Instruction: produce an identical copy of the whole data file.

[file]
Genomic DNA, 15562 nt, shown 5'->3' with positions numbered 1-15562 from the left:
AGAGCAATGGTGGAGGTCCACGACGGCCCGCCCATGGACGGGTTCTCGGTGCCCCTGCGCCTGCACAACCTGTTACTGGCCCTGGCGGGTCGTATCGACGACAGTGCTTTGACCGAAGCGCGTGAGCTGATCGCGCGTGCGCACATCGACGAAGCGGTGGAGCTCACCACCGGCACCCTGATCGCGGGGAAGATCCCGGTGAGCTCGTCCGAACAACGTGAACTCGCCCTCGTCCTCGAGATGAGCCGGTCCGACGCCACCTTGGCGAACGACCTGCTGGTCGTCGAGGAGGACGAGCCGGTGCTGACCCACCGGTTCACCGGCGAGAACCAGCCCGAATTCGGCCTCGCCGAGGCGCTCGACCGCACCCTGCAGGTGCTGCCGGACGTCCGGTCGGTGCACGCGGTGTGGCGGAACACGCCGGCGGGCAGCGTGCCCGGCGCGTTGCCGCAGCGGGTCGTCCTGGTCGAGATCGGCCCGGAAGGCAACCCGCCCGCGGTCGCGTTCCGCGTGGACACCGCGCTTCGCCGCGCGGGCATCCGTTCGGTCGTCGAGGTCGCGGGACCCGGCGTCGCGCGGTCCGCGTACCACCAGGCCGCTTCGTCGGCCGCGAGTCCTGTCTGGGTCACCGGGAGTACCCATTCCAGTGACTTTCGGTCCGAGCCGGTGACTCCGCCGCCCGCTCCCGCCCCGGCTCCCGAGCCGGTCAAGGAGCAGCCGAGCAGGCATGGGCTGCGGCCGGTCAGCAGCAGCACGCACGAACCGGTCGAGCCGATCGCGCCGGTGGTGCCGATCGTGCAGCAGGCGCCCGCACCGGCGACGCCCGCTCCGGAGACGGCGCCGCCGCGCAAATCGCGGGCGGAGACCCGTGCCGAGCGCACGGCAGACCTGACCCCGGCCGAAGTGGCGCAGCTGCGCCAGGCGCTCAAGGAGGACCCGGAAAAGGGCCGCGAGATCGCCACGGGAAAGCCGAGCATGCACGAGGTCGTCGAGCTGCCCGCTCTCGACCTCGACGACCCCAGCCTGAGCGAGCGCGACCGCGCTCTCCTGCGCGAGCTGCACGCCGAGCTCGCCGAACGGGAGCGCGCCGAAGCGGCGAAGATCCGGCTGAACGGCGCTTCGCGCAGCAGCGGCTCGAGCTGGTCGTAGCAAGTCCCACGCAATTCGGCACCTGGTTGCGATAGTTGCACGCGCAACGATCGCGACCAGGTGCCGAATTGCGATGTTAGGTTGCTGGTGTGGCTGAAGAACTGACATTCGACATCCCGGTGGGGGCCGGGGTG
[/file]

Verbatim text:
Genomic DNA, 15562 nt, shown 5'->3' with positions numbered 1-15562 from the left:
AGAGCAATGGTGGAGGTCCACGACGGCCCGCCCATGGACGGGTTCTCGGTGCCCCTGCGCCTGCACAACCTGTTACTGGCCCTGGCGGGTCGTATCGACGACAGTGCTTTGACCGAAGCGCGTGAGCTGATCGCGCGTGCGCACATCGACGAAGCGGTGGAGCTCACCACCGGCACCCTGATCGCGGGGAAGATCCCGGTGAGCTCGTCCGAACAACGTGAACTCGCCCTCGTCCTCGAGATGAGCCGGTCCGACGCCACCTTGGCGAACGACCTGCTGGTCGTCGAGGAGGACGAGCCGGTGCTGACCCACCGGTTCACCGGCGAGAACCAGCCCGAATTCGGCCTCGCCGAGGCGCTCGACCGCACCCTGCAGGTGCTGCCGGACGTCCGGTCGGTGCACGCGGTGTGGCGGAACACGCCGGCGGGCAGCGTGCCCGGCGCGTTGCCGCAGCGGGTCGTCCTGGTCGAGATCGGCCCGGAAGGCAACCCGCCCGCGGTCGCGTTCCGCGTGGACACCGCGCTTCGCCGCGCGGGCATCCGTTCGGTCGTCGAGGTCGCGGGACCCGGCGTCGCGCGGTCCGCGTACCACCAGGCCGCTTCGTCGGCCGCGAGTCCTGTCTGGGTCACCGGGAGTACCCATTCCAGTGACTTTCGGTCCGAGCCGGTGACTCCGCCGCCCGCTCCCGCCCCGGCTCCCGAGCCGGTCAAGGAGCAGCCGAGCAGGCATGGGCTGCGGCCGGTCAGCAGCAGCACGCACGAACCGGTCGAGCCGATCGCGCCGGTGGTGCCGATCGTGCAGCAGGCGCCCGCACCGGCGACGCCCGCTCCGGAGACGGCGCCGCCGCGCAAATCGCGGGCGGAGACCCGTGCCGAGCGCACGGCAGACCTGACCCCGGCCGAAGTGGCGCAGCTGCGCCAGGCGCTCAAGGAGGACCCGGAAAAGGGCCGCGAGATCGCCACGGGAAAGCCGAGCATGCACGAGGTCGTCGAGCTGCCCGCTCTCGACCTCGACGACCCCAGCCTGAGCGAGCGCGACCGCGCTCTCCTGCGCGAGCTGCACGCCGAGCTCGCCGAACGGGAGCGCGCCGAAGCGGCGAAGATCCGGCTGAACGGCGCTTCGCGCAGCAGCGGCTCGAGCTGGTCGTAGCAAGTCCCACGCAATTCGGCACCTGGTTGCGATAGTTGCACGCGCAACGATCGCGACCAGGTGCCGAATTGCGATGTTAGGTTGCTGGTGTGGCTGAAGAACTGACATTCGACATCCCGGTGGGGGCCGGGGTG